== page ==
Costs and Contributions
What is It?
The NHS pension is a ‘defined benefit’ scheme. This means that you contribute a percentage of your salary to ‘buy the right’ to a pension and at the date of retirement you will receive an income and maybe a lump sum depending on the Scheme you are in and the choices you have made. The amount of pension you will get will be dependent upon many factors, also driven by which pension you are in, the 1995 or 2008 Sections of the old Scheme, the 2015 Scheme, or maybe two or all of these.
What Do You Actually Pay?:
From 1st April 2012 seven tiers for contribution rates were introduced. These limits have been rising steadily over the last few years. The current rates are listed below:
|Tier||Pensionable Pay (whole–time equivalent)||Contribution Rate from 2015/16 TO 2021/22|
|1||Up to £15,431.99||5.0%|
|2||£15,432.00 to £21,477.099||5.6%|
|3||£21,478.00 to £26,823.99||7.1%|
|4||£26,824.00 to £47,845.99||9.3%|
|5||£47,846.00 to £70,630.99||12.5%|
|6||£70,631.00 to £111,376.99||13.5%|
|7||£111,377.00 and over||14.5%|
NHS Pension Scheme members will receive tax relief on their pension contributions up to a certain amount. This is because contributions are taken from pay before tax is taken off, therefore contributions reduce the amount of pay subject to tax.
The tax relief available for pension savings is subject to certain limits known as the annual and lifetime allowances, these are restrictions put in place by HMRC.
For the majority of members your contribution rate will be based on your whole-time equivalent (WTE) rate of pensionable pay received during the pension/tax year unless your circumstances have changed.
If you only started to contribute to the Scheme part way through a year , the pensionable pay used to set your rate will be based on a composite pay calculated on what you received in each period. Please remember this only affects people who started a new pensionable employment/re-employment, who joined the Scheme for the first time, or re-joined the Scheme after a break in membership, part way through the pension/tax year.
What if You Change Your Job?
If you change employers, receive a promotion etc. on or after the 1st April; your contribution rate will be reassessed based on the remainder of your previous annualised WTE pensionable pay.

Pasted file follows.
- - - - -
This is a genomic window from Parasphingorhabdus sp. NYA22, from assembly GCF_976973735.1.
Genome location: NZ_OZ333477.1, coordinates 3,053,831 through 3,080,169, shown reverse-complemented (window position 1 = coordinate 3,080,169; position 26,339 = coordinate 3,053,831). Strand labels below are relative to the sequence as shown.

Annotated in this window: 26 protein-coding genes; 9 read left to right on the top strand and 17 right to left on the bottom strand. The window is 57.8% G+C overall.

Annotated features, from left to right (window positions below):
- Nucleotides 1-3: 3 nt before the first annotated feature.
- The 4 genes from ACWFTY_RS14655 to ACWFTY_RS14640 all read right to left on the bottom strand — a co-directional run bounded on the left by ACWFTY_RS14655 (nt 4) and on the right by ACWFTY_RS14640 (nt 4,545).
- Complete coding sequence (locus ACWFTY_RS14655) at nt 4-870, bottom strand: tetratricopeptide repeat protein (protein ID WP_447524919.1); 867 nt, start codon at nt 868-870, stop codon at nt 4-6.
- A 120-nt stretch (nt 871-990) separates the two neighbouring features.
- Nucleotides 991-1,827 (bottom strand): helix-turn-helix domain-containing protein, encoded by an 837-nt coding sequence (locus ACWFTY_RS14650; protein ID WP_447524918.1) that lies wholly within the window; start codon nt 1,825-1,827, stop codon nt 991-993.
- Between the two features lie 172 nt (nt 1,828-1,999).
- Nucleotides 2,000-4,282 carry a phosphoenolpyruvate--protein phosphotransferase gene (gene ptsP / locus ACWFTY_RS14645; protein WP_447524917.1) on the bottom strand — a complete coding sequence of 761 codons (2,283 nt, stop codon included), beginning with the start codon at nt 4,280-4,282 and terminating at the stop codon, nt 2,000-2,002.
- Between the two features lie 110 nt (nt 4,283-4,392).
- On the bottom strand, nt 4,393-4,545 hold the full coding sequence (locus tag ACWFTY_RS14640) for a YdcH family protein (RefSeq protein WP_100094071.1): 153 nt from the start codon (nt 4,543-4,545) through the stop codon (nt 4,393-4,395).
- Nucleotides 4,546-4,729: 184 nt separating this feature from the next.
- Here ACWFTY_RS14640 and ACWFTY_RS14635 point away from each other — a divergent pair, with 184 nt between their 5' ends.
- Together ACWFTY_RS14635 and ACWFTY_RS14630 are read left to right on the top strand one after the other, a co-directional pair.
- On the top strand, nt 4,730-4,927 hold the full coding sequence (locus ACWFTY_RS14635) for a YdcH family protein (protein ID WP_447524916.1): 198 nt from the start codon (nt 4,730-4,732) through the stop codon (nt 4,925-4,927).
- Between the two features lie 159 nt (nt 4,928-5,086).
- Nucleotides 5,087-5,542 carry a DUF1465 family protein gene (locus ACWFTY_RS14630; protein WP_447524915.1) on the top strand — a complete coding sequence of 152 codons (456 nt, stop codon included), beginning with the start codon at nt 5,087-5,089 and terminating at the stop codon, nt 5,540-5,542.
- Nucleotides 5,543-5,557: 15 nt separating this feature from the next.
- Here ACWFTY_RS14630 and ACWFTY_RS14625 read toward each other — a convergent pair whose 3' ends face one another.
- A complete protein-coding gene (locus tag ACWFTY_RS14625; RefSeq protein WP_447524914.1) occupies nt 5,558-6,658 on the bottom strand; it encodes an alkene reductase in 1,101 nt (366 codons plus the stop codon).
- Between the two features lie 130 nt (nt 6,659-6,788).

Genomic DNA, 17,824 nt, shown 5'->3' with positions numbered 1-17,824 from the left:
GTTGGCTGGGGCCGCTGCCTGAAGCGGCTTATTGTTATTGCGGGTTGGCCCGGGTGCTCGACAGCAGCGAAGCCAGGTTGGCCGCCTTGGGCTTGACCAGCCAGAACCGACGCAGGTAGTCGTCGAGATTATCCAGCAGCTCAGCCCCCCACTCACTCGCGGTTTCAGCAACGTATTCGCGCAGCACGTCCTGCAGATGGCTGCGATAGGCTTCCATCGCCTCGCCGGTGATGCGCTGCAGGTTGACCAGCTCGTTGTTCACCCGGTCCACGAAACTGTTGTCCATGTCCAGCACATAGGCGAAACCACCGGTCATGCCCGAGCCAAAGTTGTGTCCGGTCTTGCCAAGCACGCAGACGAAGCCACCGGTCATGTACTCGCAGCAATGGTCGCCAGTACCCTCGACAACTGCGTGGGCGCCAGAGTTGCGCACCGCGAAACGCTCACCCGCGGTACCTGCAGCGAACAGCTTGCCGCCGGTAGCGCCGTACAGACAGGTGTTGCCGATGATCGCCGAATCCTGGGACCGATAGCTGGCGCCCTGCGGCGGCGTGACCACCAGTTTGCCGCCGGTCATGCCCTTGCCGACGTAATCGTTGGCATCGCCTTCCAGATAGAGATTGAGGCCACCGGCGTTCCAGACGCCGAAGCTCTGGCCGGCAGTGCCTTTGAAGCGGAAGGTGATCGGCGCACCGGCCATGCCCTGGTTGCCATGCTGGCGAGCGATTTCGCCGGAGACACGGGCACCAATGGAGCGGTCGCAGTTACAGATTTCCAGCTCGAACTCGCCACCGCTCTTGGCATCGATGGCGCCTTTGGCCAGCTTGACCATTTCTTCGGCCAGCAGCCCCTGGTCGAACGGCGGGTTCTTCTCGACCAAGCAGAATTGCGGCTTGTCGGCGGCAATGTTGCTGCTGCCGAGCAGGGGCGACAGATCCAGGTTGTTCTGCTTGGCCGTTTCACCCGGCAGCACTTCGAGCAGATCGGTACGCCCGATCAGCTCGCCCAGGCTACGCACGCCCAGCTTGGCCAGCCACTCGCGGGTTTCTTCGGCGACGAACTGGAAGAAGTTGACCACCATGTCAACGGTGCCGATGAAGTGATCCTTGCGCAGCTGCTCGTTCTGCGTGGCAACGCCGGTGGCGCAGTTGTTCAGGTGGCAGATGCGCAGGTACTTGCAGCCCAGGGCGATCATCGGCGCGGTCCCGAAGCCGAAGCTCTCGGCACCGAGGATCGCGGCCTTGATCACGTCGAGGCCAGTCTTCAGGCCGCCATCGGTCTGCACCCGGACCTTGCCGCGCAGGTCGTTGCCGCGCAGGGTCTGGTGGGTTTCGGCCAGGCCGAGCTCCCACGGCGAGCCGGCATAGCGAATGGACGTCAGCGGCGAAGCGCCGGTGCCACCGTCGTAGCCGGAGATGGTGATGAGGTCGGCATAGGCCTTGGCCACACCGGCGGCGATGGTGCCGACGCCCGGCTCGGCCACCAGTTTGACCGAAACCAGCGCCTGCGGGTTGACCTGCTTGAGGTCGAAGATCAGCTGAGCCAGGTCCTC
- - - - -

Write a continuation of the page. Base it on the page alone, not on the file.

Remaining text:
Once your rate is set for the current year it is generally ‘fixed’ unless you are promoted, you receive a pay increase, take on extra duties, or are permanently moving from night to day duty. Fluctuations in part time hours will not change your contribution rate as the rate is always set on a full year, full time equivalent pay basis.
Technically a change in pay (other than due to an unexpected change in duties or one unlikely to persist for at least 12 months) would cause an in year re-assessment of your contribution tier. So if your original rate has been assessed using your pensionable pay (notional whole time for part time employees) for previous year ending 31st March and your pay then increases on or after the 1st April, the reassessment should be done.
If you receive a pensionable increase over and above the national award, a reassessment of your contribution rate would be required and may result in you being allocated a higher contribution rate.
It is important to remember that if you work part-time then the full-time equivalent pay for your job will be used to assign you to the correct contribution rate. For example, if you earn £18,000 working half the standard time then the full time equivalent ‘pensionable pay’ would be £36,000.
The pensionable pay that your rate is based upon will include all pensionable allowances. If you work part-time both your pensionable allowances and your basic pensionable pay will be scaled to the full time equivalent.
The contribution rate is applied to all of your pay. For example, if you are an employee earning £50,000.00 you will pay the relevant percentage on the full £50,000.00
If you have multiple employment contracts a separate contribution rate will be set for each contract based on the full time equivalent pensionable pay for each job.
If you would like more information on this subject we recommend you contact us.